Secondaries urged to meet all students in person

DfE encourages schools to invite students from non-attending year groups in for face-to-face meetings before end of term

Amy Gibbons

Coronavirus: Secondary schools are being urged to meet students in all year groups before the end of term

Secondary schools are being encouraged to hold face-to-face meetings with students in all year groups before the end of term.

New Department for Education guidance states that secondaries can use these meetings to "check in on pupils and ensure they are supported" before they return to school in September, leave for employment or start the next stage of their education.

However, the DfE says it is not asking secondary schools with capacity to invite further year groups  in addition to Years 10 and 12  to return this term.


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The guidance states: "We know that secondary schools are keen to invite pupils in other year groups in for a face-to-face meeting before the end of this term, where it would be beneficial.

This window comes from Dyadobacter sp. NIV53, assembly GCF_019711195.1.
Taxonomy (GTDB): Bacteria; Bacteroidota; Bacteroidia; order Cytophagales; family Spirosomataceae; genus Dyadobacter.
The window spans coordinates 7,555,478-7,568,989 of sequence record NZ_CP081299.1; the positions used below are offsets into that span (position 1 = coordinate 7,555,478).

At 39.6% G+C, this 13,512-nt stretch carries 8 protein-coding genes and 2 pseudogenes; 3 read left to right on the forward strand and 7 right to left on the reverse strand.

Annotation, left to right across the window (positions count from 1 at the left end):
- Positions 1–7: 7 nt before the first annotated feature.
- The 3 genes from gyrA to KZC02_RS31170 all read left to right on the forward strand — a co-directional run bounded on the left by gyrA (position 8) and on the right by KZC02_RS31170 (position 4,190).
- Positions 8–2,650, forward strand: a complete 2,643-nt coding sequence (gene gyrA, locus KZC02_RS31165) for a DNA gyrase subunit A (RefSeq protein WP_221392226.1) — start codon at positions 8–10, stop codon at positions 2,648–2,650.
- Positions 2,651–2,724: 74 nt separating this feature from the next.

Coronavirus: Secondary schools 'should check in with students'

"As long as this happens in line with this and wider protective measures guidance, and guidance on the numbers of pupils permitted on site at any one time, we would encourage this where possible.

"This time can be used to check in on pupils, and ensure they are supported before a return to school from September or moving into employment or the next stage of education."

Geoff Barton, general secretary of the Association of School and College Leaders, said he was "pleased that the government has listened to our suggestion that all schools and colleges should be able to invite pupils in for a one-off 'check-in' session before the end of term".

"This will help teachers to get a clearer sense of how pupils have found learning from home, to check on their wellbeing, and to plan further teaching," he added.

"However, these changes do not make up for the lack of a long-term, strategic plan for education over the coming months.

"What we really need is the government to join with the profession, as a matter of urgency, in developing a national plan to bring more children back to school as soon as possible, and provide support to help children catch up with missed learning. We need a coherent strategy both for the immediate future and beyond."

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Amy Gibbons

Amy Gibbons

Amy Gibbons is a reporter at Tes

Find me on Twitter @tweetsbyames

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